In schools today, making data-based decisions on students’ progress {both academic and behavior} is a NON-NEGOTIABLE if we want struggling students to show growth.  Fortunately, in many cases {not all}, having the data is not the issue.  Many times, teachers are actually ‘data drunk’.  They have so much data on a student, but no idea how to use it to drive instruction.  The idea of using data driven decision making at the student level is actually quite easy, once you’ve mastered the art of effective data PLCs (Professional Learning Communities).  So, what do you need to know?


In my coaching sessions with teachers around data, I always allow them to reflect by asking the following questions. After all, they are the ones who have all the data and know the children best.  These questions are designed for them to leave knowing how to problem solve using data, but without me.  “Give a man a fish and he’ll eat for a day.  Teach a man to fish and he’ll eat for a lifetime.”  Effective coaches build sustainability.


What data are you using to determine the effectiveness of your core?

I am a firm believer that without sound core instruction, total improvement cannot be made.  It’s the never ending exhaustion of the intervention treadmill.  This is true for both behavior and academics.  You cannot look at the growing the whole child until both are carefully considered.  There are several data points teachers use to determine the effectiveness of core.  For academics, we first look at our state assessment data.  We examine students’ proficiency and then we follow up with their growth using EVAAS and district adequate growth charts.  When you work in a school with an upside down triangle (meaning that the majority of your students are not proficient in a subject area), it’s likely that core instruction is not where it needs to be.  Once you see at least 80% of your students growing, you’ve found some effective strategies that work!  Because it’s best practice to use multiple data points to tell a story we use several other pieces of data as well.  We use universal screening data, district assessments, as well as common formative PLC assessments.  None of these data points will be effective unless they are analyzed authentically.  This is really difficult if the culture of your school is not a growth mindset.  That’s another topic we will dig into later!  When we are looking at our core behavior models we use ODR (office discipline referrals), attendance, and graduation rate as our core growth measures.  Any time you are measuring your core, you need to make sure you are using clean data.  This requires lots of training and consistency within your building and across the district.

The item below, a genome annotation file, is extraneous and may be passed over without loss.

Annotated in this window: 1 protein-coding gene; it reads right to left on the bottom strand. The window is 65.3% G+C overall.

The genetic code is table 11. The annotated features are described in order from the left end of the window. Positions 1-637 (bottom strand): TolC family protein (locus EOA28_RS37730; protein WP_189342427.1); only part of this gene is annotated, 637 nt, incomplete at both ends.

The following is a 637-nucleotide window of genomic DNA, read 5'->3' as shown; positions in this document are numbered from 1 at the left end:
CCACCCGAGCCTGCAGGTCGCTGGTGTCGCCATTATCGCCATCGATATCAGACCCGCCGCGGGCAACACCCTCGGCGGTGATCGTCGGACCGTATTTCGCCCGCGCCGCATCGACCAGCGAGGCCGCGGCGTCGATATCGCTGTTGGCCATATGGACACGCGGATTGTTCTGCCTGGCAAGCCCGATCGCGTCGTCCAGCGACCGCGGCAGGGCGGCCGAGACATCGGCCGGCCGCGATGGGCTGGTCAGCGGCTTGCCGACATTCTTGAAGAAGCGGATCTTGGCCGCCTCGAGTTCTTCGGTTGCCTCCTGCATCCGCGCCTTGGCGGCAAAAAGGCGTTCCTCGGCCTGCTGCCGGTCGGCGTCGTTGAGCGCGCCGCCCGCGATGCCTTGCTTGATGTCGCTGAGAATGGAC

What students are not performing adequately providing only core instruction?

Which students are struggling to maintain adequate performance without any supplemental support?  These are the students who need to be involved in an intervention system, whether it’s standard protocol or strategically targeted and designed.  Maybe the students have off grade level deficits that need to be addressed, or it could be there are instructional deficits that occurred because a child has moved or missed a critical component of core instruction.  Whatever the reason, these students need a little more than core instruction.  How much more, is yet to be determined.  Using intervention progress monitoring data is not difficult, but sometimes can be tricky.  To avoid the trickery, remember these things: